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Response of Callitris intratropica R.T. Baker and H.G. Smith to fire protection, Murgenella, northern Australia
journal contributionposted on 2023-05-17, 05:56 authored by David BowmanDavid Bowman, Wilson, BA, Davis, GM
Pattern analysis of stems > 10 cm d.b.h. on 514 one-tenth ha quadrats showed that Callitris intratropica has a clumped distribution throughout the more uniformly distributed Eucalyptus forests at Murgenella in Northwest Arnhem Land. Callitris clumps are typically located on sites with sandy soils. Eucalypts occur within Callitris clumps. Fire suppression over the past 18 years has allowed some C. intratropica to establish on Eucalyptus forest sites with fine textured soils It is argued that distribution of Callitris preceding fire management was controlled by the interactive effects of fire, soils and understorey vegetation. High grass fuel loads (and thus intense fires), and competition are thought to have previously limited establishment of C intratropica on fine textured soils. Early dry season burning by Aboriginals may also have been important in limiting fire intensities and accumulation of fuel in Callitris stands. Dry electrical storms commonly cause fires prior to the summer rains. Such wildfires did not completely kill stands of Callitris saplings or trees at Murgenella. Survivors were found to be significantly bigger and to have thicker bark than the dead stems. Sapling size is related to age and density, thus fire may be an important mechanism in thinning heavily stocked stands. The continuous regeneration of Callitris and Eucalyptus is in marked contrast to the inhibition of Pinus caribaea recruitment following fire protection in the monsoonal neotropics. The lack of seral tree species in northern Australia suggests an equilibrium between forest distribution and the physical environment.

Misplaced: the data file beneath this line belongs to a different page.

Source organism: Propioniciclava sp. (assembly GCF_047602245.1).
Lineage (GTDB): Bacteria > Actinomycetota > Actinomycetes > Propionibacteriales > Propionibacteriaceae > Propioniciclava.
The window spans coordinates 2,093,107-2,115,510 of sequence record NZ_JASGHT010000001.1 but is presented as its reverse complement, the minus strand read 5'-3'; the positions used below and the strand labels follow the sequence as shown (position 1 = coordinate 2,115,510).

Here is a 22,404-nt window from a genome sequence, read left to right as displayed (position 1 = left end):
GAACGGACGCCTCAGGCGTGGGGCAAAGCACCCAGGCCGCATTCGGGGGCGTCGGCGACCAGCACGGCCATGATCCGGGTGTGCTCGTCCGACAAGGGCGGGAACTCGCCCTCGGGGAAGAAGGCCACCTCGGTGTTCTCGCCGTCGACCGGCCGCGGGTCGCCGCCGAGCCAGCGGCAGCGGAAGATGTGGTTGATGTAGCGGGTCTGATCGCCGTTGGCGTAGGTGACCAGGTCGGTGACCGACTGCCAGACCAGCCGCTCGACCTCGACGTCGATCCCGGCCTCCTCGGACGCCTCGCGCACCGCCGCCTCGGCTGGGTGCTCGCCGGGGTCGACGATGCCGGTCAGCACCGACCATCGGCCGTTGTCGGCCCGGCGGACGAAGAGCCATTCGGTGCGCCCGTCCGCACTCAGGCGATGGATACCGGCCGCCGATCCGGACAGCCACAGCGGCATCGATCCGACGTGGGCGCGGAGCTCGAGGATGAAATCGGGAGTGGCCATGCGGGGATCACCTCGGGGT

Publication titleAustralian Journal of Ecology
Department/SchoolSchool of Natural Sciences
Place of publicationAustralia